According to the data from National Bureau of Statistics, the consumption of chemical fertilizer in China has increased by nearly 30 times in the past 50 years. Especially at the early stage of reform and opening up, fertilizer production capacity had greatly increased, and the consumption of chemical fertilizer had experienced an explosive growth from less than one million tons per year in the early 1950s to 100 million tons per year in the late 1970s. Since then, it has been growing stably, from 120 million tons in 1980 to a record of 600 million tons in 2015. As the consumption of chemical fertilizer is generally higher than the actual needs of crops, the excess fertilizer is leaked into rivers with rainwater and finally into the offshore waters, which is the main cause of marine eutrophication in China’s estuaries and coastal areas at present. In addition to the red tide as the result of eutrophication, green tide has occurred in China’s coastal waters in the last decade with its scale reaching an alarming level (Figure 1a) and caused environmental stress and economic losses. A sharp contrast is the situation of a forest estuary in northeastern Canada (Figure 1b). The water quality seems very poor based on water color alone and should be classified as V+ grade according to China’s national standard based on chemical oxygen demand (COD). However, this is a misconception. In fact, this forest river has low nutrient content and sufficient dissolved oxygen, and eels can live well here (Figure 1c). The seemingly harmful color demonstrates that it is rich in organic matter, just like the tea. If the environmental condition remains, the organic matter can be preserved for a long time and form into carbon sink with a concentration of more than 1 000 μmol/L, which is over 10 times that of seawater organic carbon in China. Obviously, land–sea coordination is a low-cost and high-benefit ONCE path to reduce carbon emissions and increase carbon sink.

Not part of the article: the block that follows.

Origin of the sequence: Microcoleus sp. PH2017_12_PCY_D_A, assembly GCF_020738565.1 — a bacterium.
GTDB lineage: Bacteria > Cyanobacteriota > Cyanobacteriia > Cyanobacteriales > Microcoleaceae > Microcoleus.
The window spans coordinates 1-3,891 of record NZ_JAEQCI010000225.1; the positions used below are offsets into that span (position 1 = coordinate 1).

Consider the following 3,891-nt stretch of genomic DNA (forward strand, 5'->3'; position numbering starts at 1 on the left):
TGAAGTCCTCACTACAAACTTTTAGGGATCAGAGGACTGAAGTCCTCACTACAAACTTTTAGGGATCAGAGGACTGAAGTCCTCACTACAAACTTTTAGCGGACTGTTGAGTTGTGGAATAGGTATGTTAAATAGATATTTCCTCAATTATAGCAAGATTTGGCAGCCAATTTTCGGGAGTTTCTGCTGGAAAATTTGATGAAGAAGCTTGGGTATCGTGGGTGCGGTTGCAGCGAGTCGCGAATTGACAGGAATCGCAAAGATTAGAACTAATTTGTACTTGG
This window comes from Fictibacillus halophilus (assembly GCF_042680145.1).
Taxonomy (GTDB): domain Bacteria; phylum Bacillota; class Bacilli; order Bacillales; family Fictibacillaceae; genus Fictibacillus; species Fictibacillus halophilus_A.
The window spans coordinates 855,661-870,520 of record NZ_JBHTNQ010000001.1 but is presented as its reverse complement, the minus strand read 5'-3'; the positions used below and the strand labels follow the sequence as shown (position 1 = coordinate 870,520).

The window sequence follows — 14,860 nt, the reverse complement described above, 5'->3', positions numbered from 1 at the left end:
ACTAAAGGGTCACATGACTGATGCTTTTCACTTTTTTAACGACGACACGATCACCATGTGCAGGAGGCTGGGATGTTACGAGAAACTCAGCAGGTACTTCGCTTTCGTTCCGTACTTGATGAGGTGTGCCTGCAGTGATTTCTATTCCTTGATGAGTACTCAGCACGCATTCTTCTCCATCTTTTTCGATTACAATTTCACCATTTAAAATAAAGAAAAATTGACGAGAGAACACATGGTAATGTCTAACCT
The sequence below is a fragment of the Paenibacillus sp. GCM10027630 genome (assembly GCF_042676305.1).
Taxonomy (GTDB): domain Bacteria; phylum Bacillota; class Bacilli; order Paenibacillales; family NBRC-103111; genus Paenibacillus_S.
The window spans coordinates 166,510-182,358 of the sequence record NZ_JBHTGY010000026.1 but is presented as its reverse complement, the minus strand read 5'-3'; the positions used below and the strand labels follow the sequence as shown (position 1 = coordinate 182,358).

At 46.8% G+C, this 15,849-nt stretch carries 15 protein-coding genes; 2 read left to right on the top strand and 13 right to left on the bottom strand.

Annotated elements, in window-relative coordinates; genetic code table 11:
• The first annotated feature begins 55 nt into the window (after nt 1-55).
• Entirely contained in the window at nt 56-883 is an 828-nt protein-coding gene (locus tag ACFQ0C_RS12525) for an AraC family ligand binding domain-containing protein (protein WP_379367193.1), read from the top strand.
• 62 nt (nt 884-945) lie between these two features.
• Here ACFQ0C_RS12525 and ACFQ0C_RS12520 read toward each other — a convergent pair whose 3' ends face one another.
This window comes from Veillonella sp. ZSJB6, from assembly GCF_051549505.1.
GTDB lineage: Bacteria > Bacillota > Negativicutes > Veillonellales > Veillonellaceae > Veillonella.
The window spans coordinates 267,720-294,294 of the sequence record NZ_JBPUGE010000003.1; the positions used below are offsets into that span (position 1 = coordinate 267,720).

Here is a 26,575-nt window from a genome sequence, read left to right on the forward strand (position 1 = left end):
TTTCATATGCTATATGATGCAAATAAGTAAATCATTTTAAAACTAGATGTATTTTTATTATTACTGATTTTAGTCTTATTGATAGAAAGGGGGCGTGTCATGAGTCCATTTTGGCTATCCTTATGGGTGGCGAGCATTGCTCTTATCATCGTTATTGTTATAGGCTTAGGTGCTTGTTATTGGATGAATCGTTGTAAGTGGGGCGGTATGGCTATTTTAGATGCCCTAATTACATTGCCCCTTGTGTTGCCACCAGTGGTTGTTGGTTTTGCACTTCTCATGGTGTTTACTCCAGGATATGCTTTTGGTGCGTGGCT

Combining new understanding and new theories with the local conditions facilitates the development and implementation of effective measures for the quantification of ecological compensation mechanism, which is expected to achieve multiple benefits. By developing relevant methods, techniques, standards and norms, we can scientifically quantify the ecological compensation mechanism, practice the theory of “clear waters and green mountains are as valuable as mountains of gold and silver” and promote a new model of domestic systemic circulation that drives sustainable economic and social development.

Research and development of ONCE technologies in anoxic and acidified sea areas